Suits recap: 'Bad Man'
Is Louis capable of being a bad boy?
How did Harvey’s conversation with Paula about sleeping with Donna 12 years ago go? Not great Bob!
“Bad Man” wastes little time in revealing that Harvey and Paula are on a mini-break of sorts. Harvey hoped that Paula would just yell at him for a bit for lying and then they could move past it, but that’s not what Paula needs right now. No, she needs space to process this information and demands that Harvey gives it to her. Which he does. So, when the episode opens, Harvey is boxing his troubles away, but that’s barely getting the job done since he can’t stop thinking about their conversation.
Thankfully, our lord and savior Jessica Pearson appears to Harvey (via a phone call) with a problem that’ll help keep his mind off of his relationship issues. Jessica, who is totally fine with the harsh press about the newly named Specter Litt released, asks Harvey to divert $2 million of the money he’s giving her to an untraceable account. Obviously, Harvey’s first thought is that she’s trying to do something illegal, but she assures him she isn’t yet refuses to tell him why she has such an odd request.
This is a money issue, so Harvey turns to Louis for help, but Louis doesn’t have the “emotional bandwidth” for this problem because he’s dealing with his own issues: Sheila. Earlier that morning, Sheila interrupted Louis’ mudding session and tried to seduce him with some below-the-mudd action. The scene made me feel very uncomfortable. Louis tries to resist her, but Sheila ignores him and simply gives him a burner phone that she will call to set up their next rendezvous in the next few days because she’s certain he’ll change his mind and embrace being a bad boy.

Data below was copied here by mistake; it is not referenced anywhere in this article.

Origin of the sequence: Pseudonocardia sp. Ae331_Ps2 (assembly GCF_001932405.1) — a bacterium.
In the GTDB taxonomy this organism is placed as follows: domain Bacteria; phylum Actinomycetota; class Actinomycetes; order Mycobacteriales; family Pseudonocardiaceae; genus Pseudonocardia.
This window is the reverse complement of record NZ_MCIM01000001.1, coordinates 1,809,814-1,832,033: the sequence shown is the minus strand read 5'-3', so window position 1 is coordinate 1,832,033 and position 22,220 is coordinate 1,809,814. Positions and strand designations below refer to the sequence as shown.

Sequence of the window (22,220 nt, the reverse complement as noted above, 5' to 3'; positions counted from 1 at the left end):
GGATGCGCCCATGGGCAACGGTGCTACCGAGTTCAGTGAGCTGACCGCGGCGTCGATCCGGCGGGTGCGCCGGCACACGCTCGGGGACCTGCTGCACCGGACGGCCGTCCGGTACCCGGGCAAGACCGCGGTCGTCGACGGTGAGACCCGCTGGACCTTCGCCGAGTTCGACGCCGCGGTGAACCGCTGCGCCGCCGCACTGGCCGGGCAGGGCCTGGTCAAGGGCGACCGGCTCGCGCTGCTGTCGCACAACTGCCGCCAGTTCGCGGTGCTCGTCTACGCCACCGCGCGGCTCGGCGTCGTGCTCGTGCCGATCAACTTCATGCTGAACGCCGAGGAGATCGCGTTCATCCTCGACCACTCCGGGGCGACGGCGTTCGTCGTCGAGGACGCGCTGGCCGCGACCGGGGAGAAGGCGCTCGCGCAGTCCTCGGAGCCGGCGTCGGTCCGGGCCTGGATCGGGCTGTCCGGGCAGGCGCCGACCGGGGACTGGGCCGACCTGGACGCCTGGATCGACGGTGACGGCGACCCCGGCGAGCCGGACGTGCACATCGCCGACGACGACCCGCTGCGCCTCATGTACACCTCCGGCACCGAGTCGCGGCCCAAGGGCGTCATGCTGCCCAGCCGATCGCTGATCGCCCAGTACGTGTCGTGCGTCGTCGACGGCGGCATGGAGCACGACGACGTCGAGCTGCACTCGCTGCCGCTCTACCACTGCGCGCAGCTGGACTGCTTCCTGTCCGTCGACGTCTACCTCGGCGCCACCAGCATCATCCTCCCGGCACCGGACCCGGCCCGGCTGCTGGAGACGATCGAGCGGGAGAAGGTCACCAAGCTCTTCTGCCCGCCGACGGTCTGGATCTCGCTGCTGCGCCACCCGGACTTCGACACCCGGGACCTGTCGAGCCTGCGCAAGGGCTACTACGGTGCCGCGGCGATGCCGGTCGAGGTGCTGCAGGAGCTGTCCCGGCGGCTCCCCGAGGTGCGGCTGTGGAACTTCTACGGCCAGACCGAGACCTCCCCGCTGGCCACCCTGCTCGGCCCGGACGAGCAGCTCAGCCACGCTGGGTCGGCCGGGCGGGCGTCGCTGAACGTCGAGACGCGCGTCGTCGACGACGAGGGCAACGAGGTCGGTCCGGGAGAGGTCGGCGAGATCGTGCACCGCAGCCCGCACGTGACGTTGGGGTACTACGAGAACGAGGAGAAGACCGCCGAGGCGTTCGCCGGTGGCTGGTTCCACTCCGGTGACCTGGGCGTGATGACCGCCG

Dr. Lipschitz says what we all want to tell Louis: Being a “bad boy” isn’t his thing and he shouldn’t do this because Sheila, like most of the women he pursues, can’t love him the way he wants/needs to be loved. (In case you forgot, which I did, Louis and Sheila broke up because Louis wants a family but she doesn’t.) But Louis being Louis refuses to get over the idea and continues to pursue Sheila. He tries to convincing her to leave her fiancé, but she rebuffs his sweet declaration of love because he broke her heart once before and she knows neither of them will change their minds about what they want out of life. So for now, Louis’ options are mistress or nothing at all.
As the episode unfolds, the series treats us to flashbacks to Louis’ high school years when he was “dating” a girl, who was only dating him as a cover because her parents wouldn’t approve of her actual boyfriend. Louis eventually learned what was up, but it took him a long time to put an actual end to it. In fact, one day Lil Louis overheard this girl telling her real boyfriend that she can’t actually be with Louis because he’s not a bad boy. Back in the present, Dr. Lipschitz reminds Louis again that it’s true, being a “bad boy” is not in his nature. But Louis decides that a tiger can indeed change its stripes. So, he shows up at Sheila’s office and declares that he’s ready to be a bad boy, because making the right decision is so damn hard for this man. (But hopefully this is the last time I have to use type “bad boy.”) (Next: Mike vs. Oliver)